Jay Gluck

Jay Gluck was born in Detroit, Michigan, the son of Lillian Mary Veronica Friar (Campbell-Phillips) and Harry Fitzer Gluck, a musician.[1] He spent his childhood in New York's East Side and also lived in his mother's hometown of Newcastle, England for a short while. At 17, he joined the US Navy Air Arm. After the war, he attended different universities before graduating in Archaeology and Middle East Studies from UC Berkeley in 1949. He attended the Asia Institute School for Asian Studies, where he completed a two-year MA degree

Gluck was responsible for the republishing of the 19 volumes of The Survey of Persian Art after the original printing plates were destroyed in London in the Second World War.

Invited to Iran in 1966 by his former professor and mentor Arthur Upham Pope, Jay moved his family to Shiraz from Japan to take up the post of Acting Director of the Asia Institute of the Pahlavi University. "n independent research center of publication and study." Gluck oversaw the restoration of the Narenjestan, the beautiful compound of the Ghavam ol-Molk Shirazi, where the Asia Institute was to be housed.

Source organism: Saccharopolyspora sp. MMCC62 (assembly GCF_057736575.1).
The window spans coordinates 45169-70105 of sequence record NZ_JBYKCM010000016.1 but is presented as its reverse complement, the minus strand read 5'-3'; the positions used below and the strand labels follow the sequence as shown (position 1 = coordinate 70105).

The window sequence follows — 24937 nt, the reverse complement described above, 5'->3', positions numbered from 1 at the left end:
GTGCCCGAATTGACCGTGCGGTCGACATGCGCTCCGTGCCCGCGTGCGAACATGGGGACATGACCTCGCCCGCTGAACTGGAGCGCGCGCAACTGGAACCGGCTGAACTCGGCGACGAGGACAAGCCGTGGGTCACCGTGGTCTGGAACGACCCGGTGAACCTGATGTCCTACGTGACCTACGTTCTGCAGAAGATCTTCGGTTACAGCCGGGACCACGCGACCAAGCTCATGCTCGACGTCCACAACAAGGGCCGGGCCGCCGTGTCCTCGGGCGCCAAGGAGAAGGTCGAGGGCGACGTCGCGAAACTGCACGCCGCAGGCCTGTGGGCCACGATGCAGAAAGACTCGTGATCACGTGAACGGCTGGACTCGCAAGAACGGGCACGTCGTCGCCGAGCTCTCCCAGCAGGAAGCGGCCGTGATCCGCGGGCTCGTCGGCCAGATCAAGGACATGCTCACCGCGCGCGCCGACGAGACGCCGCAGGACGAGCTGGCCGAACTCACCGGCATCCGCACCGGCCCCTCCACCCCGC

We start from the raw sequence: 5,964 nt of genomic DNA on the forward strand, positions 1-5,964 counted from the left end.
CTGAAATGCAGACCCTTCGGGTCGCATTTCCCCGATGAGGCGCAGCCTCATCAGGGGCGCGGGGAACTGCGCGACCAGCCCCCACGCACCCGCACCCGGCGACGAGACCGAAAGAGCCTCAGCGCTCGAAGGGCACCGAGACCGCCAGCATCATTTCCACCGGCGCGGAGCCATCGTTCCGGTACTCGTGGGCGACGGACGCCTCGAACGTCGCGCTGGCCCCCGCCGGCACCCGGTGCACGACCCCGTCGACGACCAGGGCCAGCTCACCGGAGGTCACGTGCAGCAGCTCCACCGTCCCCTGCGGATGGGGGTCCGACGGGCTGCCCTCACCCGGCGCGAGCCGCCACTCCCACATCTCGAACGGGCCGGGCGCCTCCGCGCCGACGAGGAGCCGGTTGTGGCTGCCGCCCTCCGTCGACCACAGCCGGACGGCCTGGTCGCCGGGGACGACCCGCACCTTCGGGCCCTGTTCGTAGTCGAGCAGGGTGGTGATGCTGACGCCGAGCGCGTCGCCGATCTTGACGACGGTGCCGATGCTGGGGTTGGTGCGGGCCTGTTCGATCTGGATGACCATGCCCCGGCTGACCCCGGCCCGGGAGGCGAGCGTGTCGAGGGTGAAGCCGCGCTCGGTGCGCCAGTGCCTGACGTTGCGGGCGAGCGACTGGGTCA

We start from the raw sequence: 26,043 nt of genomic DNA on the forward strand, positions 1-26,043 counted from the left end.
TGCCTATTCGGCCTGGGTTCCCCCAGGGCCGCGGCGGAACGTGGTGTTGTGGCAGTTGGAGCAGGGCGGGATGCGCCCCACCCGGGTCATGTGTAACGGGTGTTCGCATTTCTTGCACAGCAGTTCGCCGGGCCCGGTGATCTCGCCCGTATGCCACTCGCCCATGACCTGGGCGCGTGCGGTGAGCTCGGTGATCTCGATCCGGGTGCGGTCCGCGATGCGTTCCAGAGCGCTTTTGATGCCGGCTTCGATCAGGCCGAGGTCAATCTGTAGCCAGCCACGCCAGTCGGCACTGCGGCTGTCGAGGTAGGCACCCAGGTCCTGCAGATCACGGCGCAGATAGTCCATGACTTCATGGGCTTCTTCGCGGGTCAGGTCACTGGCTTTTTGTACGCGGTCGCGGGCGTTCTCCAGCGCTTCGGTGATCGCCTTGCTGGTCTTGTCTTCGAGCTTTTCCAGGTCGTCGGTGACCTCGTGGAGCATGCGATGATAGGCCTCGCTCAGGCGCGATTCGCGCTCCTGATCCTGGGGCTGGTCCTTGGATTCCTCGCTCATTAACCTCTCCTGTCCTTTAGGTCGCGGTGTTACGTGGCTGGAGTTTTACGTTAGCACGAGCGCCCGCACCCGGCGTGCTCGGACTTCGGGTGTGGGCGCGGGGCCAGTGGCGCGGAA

In 1970, Gluck returned with his family to Japan, but maintained a residence in Tehran until his departure forced upon him by changes in the Iranian political climate of 1979 and pending threats of revolution.

1996 saw the publication of, Surveyors of Persian Art: A Documentary Biography of Arthur Upham Pope & Phyllis Ackerman edited by Jay Gluck, Noël Siver and Sumi Hiramoto Gluck, the culmination of 30+ years of work in memory of his lifelong mentor and friend.